When you have a hallway full of games there are often ones that you know you like but they just never get pulled out and played. I really have no idea why this happens but I think it’s like certain movies. You love them but you need to be in the right mood to watch them. And then when you finally are in that mood you’re like I LOVE THIS MOVIE! Well, that recently happened with TriBond. We played a little bit at the bar during the Toy and Game Inventor’s Expo (TAGIE) and it put me in the mood to pull out the TriBond box and make an evening of it. Who doesn’t like trying to find out how three items or images are related? It’s a great mental workout.
TriBond has been out for quite a while; in fact it was invented by college buddies Dave Yearick, Ed Muccini and Tim Walsh (inventor of BLURT!) more than two decades ago. In 1983 they decided to invent a game after they saw the success of Trivial Pursuit, but it wasn’t until 1989 that Ed came up with the idea of a “Threezer” riddle. Could they make a game based on the question “what do these three have in common?” They could and they would. Within weeks they created a prototype, named it TriBond and started a company called Big Fun a Go Go, Inc.
Now I wish I could say that it was an easy ride to success from there, but it rarely is for people starting up in the game industry. For TriBond to become a success took a bit of time and a ton of effort. In 1990, after publishing 48 copies of TriBond Dave, Ed and Tim showed it at New York Toy Fair and by the end of the show they had only sold 30 games. Obviously, not the success they were looking for. Stunned that their AMAZING game got so few orders they knew they had to do something to promote it. So they entered TriBond into every game competition they could find and lo and behold – it won some of them! Mensa chose it as “One of the top three new board games for 1990” and “One of the top five best new mind games for 1990.” Slowly they got new orders, reorders and a couple more awards but they still weren’t making any money – in fact they were deeply in debt to a bunch of investors including Ed’s dad. But in 1992 everything changed. They got Patch to license the product and Tim joined the company as their Marketing Director to help them promote the game. By 1993, you could find TriBond in mass-market stores everywhere and they sold almost 150,000 games before December 1 — a huge increase from less than 15,000 the year before. Since then, TriBond has been translated into 9 languages, sold in 14 countries and in 2000 it was inducted into the Games Magazine Hall of Fame.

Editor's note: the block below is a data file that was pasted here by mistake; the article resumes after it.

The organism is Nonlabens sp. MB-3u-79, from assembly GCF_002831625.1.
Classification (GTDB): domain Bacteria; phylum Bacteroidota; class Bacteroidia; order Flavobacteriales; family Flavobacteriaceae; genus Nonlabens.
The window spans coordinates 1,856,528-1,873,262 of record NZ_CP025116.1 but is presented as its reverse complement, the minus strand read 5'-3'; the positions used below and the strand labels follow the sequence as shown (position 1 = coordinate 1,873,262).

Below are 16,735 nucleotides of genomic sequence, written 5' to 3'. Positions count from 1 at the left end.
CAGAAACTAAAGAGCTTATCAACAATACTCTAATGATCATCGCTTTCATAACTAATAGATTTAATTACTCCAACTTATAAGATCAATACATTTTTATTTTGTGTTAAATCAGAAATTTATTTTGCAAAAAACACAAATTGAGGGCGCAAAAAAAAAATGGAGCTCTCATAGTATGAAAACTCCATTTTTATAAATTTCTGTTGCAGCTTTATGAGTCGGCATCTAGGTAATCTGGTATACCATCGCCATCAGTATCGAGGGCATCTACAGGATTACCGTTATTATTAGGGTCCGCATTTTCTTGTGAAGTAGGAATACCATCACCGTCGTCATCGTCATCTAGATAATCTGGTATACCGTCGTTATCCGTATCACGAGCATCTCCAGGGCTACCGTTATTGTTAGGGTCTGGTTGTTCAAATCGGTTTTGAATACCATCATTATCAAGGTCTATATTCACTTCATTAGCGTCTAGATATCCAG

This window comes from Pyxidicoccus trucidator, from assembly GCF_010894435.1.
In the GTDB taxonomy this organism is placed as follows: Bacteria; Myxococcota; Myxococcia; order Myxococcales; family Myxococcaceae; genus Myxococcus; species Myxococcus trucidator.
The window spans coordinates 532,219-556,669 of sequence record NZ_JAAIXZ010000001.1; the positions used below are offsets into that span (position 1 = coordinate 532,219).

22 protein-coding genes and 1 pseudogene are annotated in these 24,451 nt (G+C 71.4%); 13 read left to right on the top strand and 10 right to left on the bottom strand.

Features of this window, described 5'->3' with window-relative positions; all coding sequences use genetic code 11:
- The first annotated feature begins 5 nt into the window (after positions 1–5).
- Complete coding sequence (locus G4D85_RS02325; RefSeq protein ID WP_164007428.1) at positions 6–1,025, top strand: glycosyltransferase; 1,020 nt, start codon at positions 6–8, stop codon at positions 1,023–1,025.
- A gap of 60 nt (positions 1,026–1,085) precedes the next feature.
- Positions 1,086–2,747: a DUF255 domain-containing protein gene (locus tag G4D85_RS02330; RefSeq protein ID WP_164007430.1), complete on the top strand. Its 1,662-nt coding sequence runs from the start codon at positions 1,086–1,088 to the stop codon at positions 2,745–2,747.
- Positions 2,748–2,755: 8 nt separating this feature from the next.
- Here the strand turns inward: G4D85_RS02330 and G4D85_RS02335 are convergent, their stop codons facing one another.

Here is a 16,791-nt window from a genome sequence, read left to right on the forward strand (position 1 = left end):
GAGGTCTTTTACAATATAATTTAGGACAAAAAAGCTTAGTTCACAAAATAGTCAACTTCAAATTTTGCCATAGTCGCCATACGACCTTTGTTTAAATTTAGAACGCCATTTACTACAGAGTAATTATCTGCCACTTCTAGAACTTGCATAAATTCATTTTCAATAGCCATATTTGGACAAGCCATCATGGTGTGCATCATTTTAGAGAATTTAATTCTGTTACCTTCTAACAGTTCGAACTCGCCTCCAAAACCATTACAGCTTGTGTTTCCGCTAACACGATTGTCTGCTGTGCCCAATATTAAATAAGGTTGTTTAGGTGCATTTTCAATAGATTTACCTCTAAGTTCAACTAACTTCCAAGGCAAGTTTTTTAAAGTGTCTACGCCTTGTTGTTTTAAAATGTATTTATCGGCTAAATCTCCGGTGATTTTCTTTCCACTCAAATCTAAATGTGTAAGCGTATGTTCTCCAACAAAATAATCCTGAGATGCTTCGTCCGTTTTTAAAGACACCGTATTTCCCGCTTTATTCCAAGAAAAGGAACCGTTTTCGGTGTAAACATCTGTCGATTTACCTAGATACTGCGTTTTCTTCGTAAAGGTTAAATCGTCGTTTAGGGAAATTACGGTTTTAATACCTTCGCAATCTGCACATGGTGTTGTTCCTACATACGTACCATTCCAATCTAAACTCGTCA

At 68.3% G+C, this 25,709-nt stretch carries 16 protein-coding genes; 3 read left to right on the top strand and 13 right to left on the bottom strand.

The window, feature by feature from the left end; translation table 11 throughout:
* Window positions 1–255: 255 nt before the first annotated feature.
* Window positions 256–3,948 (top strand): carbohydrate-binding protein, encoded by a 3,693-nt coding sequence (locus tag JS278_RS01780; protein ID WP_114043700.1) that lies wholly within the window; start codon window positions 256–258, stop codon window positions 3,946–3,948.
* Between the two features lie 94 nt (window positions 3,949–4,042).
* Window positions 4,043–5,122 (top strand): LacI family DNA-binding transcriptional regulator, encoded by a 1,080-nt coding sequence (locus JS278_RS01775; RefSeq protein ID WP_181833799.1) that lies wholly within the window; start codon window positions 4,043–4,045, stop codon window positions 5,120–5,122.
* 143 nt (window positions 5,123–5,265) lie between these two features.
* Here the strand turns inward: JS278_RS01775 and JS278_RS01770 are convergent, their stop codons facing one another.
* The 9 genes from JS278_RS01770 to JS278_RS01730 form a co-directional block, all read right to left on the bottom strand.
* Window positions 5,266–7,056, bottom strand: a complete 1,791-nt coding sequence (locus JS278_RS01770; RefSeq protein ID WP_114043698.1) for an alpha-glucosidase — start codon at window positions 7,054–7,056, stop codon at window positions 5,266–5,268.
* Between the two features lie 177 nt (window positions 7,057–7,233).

Fast forward to 2010, which is right around the corner. TriBond will be celebrating its 20th anniversary. Very impressive and congrats to Dave, Ed and Tim!
TriBond is great for large groups and can be played in teams. I also like snagging the box of questions and taking it with me on long car rides and we play until our brains hurt!
~$20 TriBond on Amazon
2 or More Players (large groups play in teams)
45-60 Minutes (I know this is a LONG game for me to be recommending but you can always figure out ways to shorten the game or just play with the cards – still fun!)
Ages 12 and up